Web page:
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Top 7 mistakes that get new businesses into trouble

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Top 7 mistakes that get new businesses into trouble

BY Shelly Lingor ON Oct 17, 2018

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Ideally, every business begins by putting some basic processes and structures into place that ensure legal compliance and set you up for long-term success. In practice, so many new organizations start from a less stable place. It’s not uncommon for a business to start growing from someone’s garage, or maybe the founder just doesn’t have the capacity to look into all the administrative details.

Unfortunately, inadequate setup can create some major headaches down the road. Here are the biggest (and most easily prevented) legal and accounting mistakes we see new businesses making.

  1. The legal structure doesn’t fit the business. A lot of people think that LLC is the best legal designation for the businesses, only to find out that they can’t pay themselves on a W2. Another common mistake: forgetting to account for self-employment taxes when operating as an LLC or failing to realize that an S-corp paying distributions needs to do so according to each shareholder's percentage of ownership. How to avoid it: When you create your business plan, be sure to thoroughly research your options and choose the right legal structure—not just for your present-day needs, but one that will also accommodate your business as it grows.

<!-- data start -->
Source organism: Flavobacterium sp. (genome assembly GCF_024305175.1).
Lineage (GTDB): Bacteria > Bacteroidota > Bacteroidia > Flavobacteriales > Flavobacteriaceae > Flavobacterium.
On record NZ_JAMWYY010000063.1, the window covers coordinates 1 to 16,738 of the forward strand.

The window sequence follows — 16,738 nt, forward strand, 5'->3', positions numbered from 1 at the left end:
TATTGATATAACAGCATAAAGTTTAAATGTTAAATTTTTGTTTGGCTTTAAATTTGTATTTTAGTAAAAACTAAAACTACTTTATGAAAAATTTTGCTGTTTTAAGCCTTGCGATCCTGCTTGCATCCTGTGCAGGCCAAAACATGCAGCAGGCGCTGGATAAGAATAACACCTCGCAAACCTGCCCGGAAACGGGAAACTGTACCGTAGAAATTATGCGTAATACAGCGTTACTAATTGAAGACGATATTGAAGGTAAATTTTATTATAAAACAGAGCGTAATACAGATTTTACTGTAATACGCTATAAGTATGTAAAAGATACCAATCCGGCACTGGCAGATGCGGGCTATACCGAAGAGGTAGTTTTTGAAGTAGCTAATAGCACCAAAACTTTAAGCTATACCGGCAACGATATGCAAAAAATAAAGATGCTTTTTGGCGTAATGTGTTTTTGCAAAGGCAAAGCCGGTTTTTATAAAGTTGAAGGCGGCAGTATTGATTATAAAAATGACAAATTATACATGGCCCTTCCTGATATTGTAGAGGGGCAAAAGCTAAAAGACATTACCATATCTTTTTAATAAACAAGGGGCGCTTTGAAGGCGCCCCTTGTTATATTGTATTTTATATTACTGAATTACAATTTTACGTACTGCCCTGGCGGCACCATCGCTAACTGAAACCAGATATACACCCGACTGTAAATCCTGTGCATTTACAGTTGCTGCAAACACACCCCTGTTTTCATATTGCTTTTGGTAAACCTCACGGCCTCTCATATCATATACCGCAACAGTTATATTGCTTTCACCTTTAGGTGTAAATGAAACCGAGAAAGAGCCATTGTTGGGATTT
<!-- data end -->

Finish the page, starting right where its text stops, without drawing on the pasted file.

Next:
2. The business doesn’t have its own bank account. So many business owners start out by putting business revenue into their personal checking accounts. It’s an easy mistake to make because it seems harmless at the time—after all, you’re just starting out. Why do you need to make things complicated with an extra account? Unfortunately, commingling your personal and business funds can have major implications. It’s too easy to misclassify income and expenses, and it also voids the liability protection offered by setting up a separate legal entity. If your business finds itself in a lawsuit, your personal assets could be implicated by mixing your funds. How to avoid it: Open a business bank account and credit card right from day one.
  3. Business books are kept in an Excel spreadsheet. This is another one of those mistakes that seems harmless at the outset. You’re just getting started, not even sure if your business will take off. Why invest in accounting software? For one thing, doing everything manually in a spreadsheet leaves a whole lot of room for error, and that’s assuming you keep up with your bookkeeping. Many people find these manual processes so frustrating and annoying that they fall behind. At some point, the books are a huge mess and it all comes to a head. Whether it’s tax time, a fundraising round, or a need to identify where you’re losing money—it’s never the right time to be faced with an accounting backlog. How to avoid it: Choose an accounting software package that will grow with your business. On day one, you probably just need the basics. But eventually, you may need to add on payroll, payment processing, expense reporting, bill pay, and lots of other specific features. Xero’s cloud accounting software offers everything you need to get started and a user-friendly suite of add-ons when you need them.